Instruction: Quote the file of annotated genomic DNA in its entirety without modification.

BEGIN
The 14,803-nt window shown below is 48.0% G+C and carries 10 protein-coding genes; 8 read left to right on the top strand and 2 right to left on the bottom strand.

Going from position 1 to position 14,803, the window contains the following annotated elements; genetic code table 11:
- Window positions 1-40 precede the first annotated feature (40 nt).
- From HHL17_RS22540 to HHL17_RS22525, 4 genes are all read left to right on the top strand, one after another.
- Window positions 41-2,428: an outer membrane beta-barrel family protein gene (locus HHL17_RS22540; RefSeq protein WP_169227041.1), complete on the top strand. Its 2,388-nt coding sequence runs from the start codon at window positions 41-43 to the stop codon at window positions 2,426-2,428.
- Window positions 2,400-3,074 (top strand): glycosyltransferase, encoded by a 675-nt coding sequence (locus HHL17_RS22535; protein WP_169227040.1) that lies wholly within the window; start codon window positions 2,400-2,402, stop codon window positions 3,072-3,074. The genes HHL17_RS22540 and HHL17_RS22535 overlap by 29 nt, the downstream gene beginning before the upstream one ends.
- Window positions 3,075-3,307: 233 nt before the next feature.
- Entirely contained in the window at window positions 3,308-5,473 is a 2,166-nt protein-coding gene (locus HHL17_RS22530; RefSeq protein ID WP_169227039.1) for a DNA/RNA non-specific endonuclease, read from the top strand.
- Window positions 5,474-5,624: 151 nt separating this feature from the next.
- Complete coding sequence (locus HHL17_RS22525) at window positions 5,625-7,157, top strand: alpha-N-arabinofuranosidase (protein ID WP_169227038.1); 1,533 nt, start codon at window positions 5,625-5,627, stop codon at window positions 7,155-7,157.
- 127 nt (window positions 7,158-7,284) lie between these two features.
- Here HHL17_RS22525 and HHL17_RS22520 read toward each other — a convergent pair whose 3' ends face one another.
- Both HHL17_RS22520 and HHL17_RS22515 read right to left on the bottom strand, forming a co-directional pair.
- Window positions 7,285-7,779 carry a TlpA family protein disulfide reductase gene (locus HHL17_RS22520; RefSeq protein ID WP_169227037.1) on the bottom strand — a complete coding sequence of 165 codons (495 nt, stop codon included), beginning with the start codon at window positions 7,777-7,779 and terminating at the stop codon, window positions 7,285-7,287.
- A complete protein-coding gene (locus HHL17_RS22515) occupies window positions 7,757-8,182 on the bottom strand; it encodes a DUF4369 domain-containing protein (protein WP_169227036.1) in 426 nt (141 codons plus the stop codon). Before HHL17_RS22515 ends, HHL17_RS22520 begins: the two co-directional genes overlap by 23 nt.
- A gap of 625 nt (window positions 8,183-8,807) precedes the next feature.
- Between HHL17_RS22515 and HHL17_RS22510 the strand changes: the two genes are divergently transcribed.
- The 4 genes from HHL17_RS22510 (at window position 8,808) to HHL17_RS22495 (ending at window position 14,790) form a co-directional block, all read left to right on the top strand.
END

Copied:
The 14,803-nt window shown below is 48.0% G+C and carries 10 protein-coding genes; 8 read left to right on the top strand and 2 right to left on the bottom strand.

Going from position 1 to position 14,803, the window contains the following annotated elements; genetic code table 11:
- Window positions 1-40 precede the first annotated feature (40 nt).
- From HHL17_RS22540 to HHL17_RS22525, 4 genes are all read left to right on the top strand, one after another.
- Window positions 41-2,428: an outer membrane beta-barrel family protein gene (locus HHL17_RS22540; RefSeq protein WP_169227041.1), complete on the top strand. Its 2,388-nt coding sequence runs from the start codon at window positions 41-43 to the stop codon at window positions 2,426-2,428.
- Window positions 2,400-3,074 (top strand): glycosyltransferase, encoded by a 675-nt coding sequence (locus HHL17_RS22535; protein WP_169227040.1) that lies wholly within the window; start codon window positions 2,400-2,402, stop codon window positions 3,072-3,074. The genes HHL17_RS22540 and HHL17_RS22535 overlap by 29 nt, the downstream gene beginning before the upstream one ends.
- Window positions 3,075-3,307: 233 nt before the next feature.
- Entirely contained in the window at window positions 3,308-5,473 is a 2,166-nt protein-coding gene (locus HHL17_RS22530; RefSeq protein ID WP_169227039.1) for a DNA/RNA non-specific endonuclease, read from the top strand.
- Window positions 5,474-5,624: 151 nt separating this feature from the next.
- Complete coding sequence (locus HHL17_RS22525) at window positions 5,625-7,157, top strand: alpha-N-arabinofuranosidase (protein ID WP_169227038.1); 1,533 nt, start codon at window positions 5,625-5,627, stop codon at window positions 7,155-7,157.
- 127 nt (window positions 7,158-7,284) lie between these two features.
- Here HHL17_RS22525 and HHL17_RS22520 read toward each other — a convergent pair whose 3' ends face one another.
- Both HHL17_RS22520 and HHL17_RS22515 read right to left on the bottom strand, forming a co-directional pair.
- Window positions 7,285-7,779 carry a TlpA family protein disulfide reductase gene (locus HHL17_RS22520; RefSeq protein ID WP_169227037.1) on the bottom strand — a complete coding sequence of 165 codons (495 nt, stop codon included), beginning with the start codon at window positions 7,777-7,779 and terminating at the stop codon, window positions 7,285-7,287.
- A complete protein-coding gene (locus HHL17_RS22515) occupies window positions 7,757-8,182 on the bottom strand; it encodes a DUF4369 domain-containing protein (protein WP_169227036.1) in 426 nt (141 codons plus the stop codon). Before HHL17_RS22515 ends, HHL17_RS22520 begins: the two co-directional genes overlap by 23 nt.
- A gap of 625 nt (window positions 8,183-8,807) precedes the next feature.
- Between HHL17_RS22515 and HHL17_RS22510 the strand changes: the two genes are divergently transcribed.
- The 4 genes from HHL17_RS22510 (at window position 8,808) to HHL17_RS22495 (ending at window position 14,790) form a co-directional block, all read left to right on the top strand.